Ipe Decking - Why It's Better Than Other Decking Material
When it comes to durability and safety, Ipe decking is hard to beat. Ipe (pronounced 'ee-PAY') is the premier quality wood decking product available worldwide. In the sunny Pacific Ocean, it is resistant to decay and rot, is eight times stronger than California Redwood, and is covered with a premium resin that resists moisture, mold, and UV exposure. What's more, it requires virtually no maintenance, as it doesn't require any sealing, staining, or sanding, and because of its superior dimensional stability, it easily adapts to a variety of outdoor settings and is often used for boat decks, walkways, and landscaping.
There are many reasons why the decking materials are superior to most other types of decking materials. Unlike composite decking materials (such as Spruce or Pine), which tend to bend, splinter, and rot in the sun, ipe decking materials are designed to resist all of these problems, and often require no sealing, staining, or sanding at all. Even when sealants and stains are required, ipe decking materials have been shown to be as durable as, if not more durable than, traditional wood materials. This high level of performance makes the decking the premier choice for many homeowners and businesses alike.
Ipe decking is engineered from a unique combination of Indonesian hardwoods known as "jankan" and yellowwood. It is primarily sought after because of its hardness (which is slightly less than cedar, yet eight times harder than pine). Jankan trees are known throughout Asia for their exceptional hardness and their ability to withstand the harsh conditions of outdoor decking applications. In addition to its incredible hardness, janka hardwoods are also extremely durable and versatile, which makes them ideal candidates for use in decks throughout the United States and the rest of the world.
One of the primary reasons why the decking is so desirable is that it possesses what is referred to as a "slip resistance factor," or SER. This number, which is derived by multiplying the lumber's hardness with its average density, indicates the deck's slip resistance ability. As you may know, slip resistance, or resistance to being slipped and slid on the deck, is one of the most important factors in the safety of a portable swimming pool or an above-ground basketball court. Typically, an ideal deck will possess a rating of between one and five on the SER scale, with higher numbers meaning the deck is more or less impervious to slips. Learn more about deck designs.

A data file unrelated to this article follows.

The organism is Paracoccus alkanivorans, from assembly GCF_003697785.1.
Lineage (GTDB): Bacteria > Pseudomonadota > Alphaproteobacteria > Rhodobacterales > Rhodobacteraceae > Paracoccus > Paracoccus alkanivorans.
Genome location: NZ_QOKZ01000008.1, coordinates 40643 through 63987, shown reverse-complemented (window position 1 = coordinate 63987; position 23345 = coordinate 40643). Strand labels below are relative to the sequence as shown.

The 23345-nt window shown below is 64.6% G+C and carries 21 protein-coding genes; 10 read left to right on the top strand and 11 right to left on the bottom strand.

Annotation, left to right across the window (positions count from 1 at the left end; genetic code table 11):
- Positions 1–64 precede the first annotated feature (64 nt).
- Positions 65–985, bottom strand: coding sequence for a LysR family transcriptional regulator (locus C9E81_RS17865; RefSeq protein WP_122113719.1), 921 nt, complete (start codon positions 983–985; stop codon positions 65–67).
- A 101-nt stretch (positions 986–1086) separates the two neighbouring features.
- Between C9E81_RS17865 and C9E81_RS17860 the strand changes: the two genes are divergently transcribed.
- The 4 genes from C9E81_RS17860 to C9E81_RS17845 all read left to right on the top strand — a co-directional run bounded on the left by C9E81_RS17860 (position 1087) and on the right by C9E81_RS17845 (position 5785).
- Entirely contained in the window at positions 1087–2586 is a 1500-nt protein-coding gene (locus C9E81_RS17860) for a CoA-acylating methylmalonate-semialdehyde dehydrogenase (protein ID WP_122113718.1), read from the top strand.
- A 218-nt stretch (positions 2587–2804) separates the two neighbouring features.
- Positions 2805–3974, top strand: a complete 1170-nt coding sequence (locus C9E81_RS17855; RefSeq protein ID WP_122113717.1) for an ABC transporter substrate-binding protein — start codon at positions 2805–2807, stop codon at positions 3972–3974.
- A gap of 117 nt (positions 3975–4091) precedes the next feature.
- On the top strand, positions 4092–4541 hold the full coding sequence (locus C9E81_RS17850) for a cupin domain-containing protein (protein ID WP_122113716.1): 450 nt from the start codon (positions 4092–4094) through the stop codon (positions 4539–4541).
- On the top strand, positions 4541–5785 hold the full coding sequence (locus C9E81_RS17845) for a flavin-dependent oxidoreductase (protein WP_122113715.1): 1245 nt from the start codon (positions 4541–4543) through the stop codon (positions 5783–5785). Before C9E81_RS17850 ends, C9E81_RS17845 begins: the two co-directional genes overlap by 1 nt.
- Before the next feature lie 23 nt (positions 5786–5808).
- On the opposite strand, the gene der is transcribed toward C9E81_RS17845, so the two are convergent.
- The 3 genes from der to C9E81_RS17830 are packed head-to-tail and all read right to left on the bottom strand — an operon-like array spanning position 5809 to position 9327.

Of course, the type of hardwood you choose can have a direct impact on the level of SER achieved when using the decking products. Maple, for example, is one of the lowest hardness trees on the planet, contributing to its low SER. Hardwood decking materials, including oak, ash, birch, cherry and maple are also rated very close to or on the same hardness as maple. Because of the close relationship between hardness and level of slip resistance, it makes sense to purchase lumber that will best accommodate your intended applications.
One of the reasons why the decking is so desirable for use in decks is that it possesses what is called an "ultraviolet radiation coating." This ultraviolet radiation coating provides your wood with an extra layer of protection against harmful ultraviolet rays that are part of the sun's regular spectrum of light. While most people are aware of the need to regularly "lighten" their home's outdoor environments in order to prevent the growth of mold and algae, few people give any thought to the role UV rays play in the aging process of our bodies. Exposure to the sun's ultra-violet rays has been associated with an increased risk of skin cancer and a decline in overall immune system function. The additional layer of UV radiation offered by ipe decking imparts additional protection, as well as helping to improve the color and overall condition of wood over time. See here cedar lumber.
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